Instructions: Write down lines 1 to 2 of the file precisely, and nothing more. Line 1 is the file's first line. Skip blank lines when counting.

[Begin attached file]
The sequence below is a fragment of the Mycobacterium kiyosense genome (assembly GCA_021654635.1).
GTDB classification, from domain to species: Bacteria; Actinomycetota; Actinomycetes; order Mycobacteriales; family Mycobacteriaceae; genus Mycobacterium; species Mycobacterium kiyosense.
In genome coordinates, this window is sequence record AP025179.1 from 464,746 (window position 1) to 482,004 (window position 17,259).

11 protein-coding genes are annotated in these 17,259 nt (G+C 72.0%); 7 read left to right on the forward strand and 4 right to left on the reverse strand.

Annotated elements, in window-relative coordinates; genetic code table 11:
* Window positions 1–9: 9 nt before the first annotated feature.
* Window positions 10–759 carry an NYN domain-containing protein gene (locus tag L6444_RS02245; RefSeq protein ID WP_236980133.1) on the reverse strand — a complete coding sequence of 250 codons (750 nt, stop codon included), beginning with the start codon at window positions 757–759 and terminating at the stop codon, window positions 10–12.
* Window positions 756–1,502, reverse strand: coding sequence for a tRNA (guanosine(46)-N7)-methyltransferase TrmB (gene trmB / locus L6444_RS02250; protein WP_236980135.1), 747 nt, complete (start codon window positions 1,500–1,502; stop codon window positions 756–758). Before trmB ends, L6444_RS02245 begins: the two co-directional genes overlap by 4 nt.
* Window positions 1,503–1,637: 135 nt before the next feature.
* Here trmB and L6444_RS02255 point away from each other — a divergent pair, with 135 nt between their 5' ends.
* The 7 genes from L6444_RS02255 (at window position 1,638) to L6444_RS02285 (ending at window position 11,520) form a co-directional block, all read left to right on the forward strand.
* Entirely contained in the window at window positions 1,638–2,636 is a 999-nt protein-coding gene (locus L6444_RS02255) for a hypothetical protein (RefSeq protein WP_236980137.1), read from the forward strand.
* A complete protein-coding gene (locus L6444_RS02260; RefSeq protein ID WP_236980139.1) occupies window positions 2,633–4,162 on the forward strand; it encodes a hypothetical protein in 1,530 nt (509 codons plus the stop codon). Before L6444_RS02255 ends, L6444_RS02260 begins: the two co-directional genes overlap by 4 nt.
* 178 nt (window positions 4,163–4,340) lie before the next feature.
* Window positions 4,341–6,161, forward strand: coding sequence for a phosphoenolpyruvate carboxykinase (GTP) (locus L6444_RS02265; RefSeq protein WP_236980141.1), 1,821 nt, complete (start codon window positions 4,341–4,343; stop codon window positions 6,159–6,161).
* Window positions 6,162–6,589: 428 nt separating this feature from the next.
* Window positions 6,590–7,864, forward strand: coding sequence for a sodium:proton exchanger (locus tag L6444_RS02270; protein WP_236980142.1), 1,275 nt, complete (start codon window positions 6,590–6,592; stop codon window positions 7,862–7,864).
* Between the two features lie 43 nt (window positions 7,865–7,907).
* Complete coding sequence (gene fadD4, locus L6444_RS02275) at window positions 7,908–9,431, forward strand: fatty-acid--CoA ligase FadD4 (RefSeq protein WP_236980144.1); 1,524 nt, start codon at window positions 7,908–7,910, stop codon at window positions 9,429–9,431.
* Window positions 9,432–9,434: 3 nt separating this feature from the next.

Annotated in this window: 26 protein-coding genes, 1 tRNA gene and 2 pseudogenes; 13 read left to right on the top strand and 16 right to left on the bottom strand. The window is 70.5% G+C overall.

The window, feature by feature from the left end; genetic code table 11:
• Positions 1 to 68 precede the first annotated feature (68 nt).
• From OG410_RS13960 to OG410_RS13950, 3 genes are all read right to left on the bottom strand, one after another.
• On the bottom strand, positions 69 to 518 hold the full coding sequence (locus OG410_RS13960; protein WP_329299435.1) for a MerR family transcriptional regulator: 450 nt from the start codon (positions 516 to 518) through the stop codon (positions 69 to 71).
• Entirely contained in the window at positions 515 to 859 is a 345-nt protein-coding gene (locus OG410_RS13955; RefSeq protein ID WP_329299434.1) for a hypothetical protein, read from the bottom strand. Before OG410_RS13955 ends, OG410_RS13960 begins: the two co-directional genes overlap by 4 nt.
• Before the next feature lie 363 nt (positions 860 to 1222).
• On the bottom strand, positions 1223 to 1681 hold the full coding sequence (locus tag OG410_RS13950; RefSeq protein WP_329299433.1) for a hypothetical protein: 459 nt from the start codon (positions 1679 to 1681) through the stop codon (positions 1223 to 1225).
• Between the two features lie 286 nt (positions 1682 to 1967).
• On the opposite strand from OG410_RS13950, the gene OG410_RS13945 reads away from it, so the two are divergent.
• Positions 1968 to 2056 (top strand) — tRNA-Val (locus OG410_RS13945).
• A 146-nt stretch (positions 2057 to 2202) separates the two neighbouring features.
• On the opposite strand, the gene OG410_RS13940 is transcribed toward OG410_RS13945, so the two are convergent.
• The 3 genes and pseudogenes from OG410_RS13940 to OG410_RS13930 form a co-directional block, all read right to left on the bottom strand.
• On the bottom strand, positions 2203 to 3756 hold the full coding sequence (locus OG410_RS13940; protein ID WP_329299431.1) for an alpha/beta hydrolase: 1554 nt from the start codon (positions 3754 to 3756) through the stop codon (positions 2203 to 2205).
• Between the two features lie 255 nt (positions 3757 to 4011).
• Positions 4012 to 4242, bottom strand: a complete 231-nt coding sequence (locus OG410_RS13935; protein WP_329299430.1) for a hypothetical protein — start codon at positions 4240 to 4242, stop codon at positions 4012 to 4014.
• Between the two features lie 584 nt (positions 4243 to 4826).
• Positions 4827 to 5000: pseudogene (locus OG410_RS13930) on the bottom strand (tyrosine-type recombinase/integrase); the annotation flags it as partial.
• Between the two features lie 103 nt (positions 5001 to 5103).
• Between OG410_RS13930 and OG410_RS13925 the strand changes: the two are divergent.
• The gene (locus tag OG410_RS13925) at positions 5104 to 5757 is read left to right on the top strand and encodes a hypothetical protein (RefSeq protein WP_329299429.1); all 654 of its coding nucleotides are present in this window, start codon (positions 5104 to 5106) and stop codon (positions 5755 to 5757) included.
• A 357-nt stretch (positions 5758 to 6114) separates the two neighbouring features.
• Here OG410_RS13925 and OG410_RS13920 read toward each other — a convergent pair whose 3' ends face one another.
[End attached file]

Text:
The sequence below is a fragment of the Mycobacterium kiyosense genome (assembly GCA_021654635.1).
GTDB classification, from domain to species: Bacteria; Actinomycetota; Actinomycetes; order Mycobacteriales; family Mycobacteriaceae; genus Mycobacterium; species Mycobacterium kiyosense.